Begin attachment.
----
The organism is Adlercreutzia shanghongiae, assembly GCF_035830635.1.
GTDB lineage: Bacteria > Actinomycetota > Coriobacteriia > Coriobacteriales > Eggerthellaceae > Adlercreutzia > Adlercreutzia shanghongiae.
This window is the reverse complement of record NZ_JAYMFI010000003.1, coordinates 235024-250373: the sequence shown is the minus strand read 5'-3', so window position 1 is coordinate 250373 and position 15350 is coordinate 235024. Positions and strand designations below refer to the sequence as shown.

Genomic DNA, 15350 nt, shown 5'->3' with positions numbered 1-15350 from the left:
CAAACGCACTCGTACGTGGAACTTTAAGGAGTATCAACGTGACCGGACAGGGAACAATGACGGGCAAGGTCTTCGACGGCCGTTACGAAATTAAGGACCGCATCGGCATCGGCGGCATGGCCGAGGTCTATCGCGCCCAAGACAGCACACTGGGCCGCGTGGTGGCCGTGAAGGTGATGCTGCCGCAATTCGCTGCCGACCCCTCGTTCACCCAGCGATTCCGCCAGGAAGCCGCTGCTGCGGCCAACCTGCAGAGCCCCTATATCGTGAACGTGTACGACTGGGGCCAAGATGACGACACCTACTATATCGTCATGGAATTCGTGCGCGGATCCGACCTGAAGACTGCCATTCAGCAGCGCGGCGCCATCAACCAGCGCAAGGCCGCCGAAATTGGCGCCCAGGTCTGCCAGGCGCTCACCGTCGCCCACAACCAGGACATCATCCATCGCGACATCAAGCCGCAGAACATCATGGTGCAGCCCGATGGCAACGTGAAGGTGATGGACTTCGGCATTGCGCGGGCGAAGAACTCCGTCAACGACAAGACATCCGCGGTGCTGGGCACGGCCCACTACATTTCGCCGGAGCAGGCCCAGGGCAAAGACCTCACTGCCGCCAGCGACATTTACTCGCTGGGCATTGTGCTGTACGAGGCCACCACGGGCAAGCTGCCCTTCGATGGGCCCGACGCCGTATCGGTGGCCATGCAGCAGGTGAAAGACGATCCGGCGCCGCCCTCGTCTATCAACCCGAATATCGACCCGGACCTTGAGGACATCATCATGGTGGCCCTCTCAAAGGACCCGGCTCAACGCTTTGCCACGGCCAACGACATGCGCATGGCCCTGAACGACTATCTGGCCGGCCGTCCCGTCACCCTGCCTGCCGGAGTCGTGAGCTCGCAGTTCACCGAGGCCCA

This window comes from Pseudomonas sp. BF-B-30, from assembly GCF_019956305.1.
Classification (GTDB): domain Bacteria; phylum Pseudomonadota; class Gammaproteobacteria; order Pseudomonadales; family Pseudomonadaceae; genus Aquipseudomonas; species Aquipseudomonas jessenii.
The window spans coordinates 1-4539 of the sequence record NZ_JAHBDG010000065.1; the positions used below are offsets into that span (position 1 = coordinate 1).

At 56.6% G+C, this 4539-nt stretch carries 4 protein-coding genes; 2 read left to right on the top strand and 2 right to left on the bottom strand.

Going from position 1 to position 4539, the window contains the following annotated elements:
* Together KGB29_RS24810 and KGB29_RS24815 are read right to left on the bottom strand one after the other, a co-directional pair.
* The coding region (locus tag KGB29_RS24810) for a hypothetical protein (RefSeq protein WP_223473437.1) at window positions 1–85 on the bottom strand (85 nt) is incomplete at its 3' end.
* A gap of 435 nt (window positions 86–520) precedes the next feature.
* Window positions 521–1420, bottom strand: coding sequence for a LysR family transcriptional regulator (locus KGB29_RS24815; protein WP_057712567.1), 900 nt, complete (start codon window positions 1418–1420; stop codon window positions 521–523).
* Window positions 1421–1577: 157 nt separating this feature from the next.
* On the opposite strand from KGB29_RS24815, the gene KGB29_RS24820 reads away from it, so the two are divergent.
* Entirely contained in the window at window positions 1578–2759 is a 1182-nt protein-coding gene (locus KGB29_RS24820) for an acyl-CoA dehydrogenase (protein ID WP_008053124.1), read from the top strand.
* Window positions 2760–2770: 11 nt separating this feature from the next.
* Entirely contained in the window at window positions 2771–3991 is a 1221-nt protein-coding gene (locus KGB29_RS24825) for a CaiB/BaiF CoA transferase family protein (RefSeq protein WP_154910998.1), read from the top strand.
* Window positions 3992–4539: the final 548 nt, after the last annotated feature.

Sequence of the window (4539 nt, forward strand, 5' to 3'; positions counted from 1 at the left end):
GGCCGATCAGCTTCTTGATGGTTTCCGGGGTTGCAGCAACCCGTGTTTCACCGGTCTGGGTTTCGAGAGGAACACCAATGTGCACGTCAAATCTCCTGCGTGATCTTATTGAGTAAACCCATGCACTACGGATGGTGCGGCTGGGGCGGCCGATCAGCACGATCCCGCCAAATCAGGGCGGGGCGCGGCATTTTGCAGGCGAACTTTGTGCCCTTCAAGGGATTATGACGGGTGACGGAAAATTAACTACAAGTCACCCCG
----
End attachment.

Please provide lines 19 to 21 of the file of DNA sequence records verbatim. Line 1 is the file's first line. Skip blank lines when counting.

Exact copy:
* Entirely contained in the window at window positions 2771–3991 is a 1221-nt protein-coding gene (locus KGB29_RS24825) for a CaiB/BaiF CoA transferase family protein (RefSeq protein WP_154910998.1), read from the top strand.
* Window positions 3992–4539: the final 548 nt, after the last annotated feature.

Sequence of the window (4539 nt, forward strand, 5' to 3'; positions counted from 1 at the left end):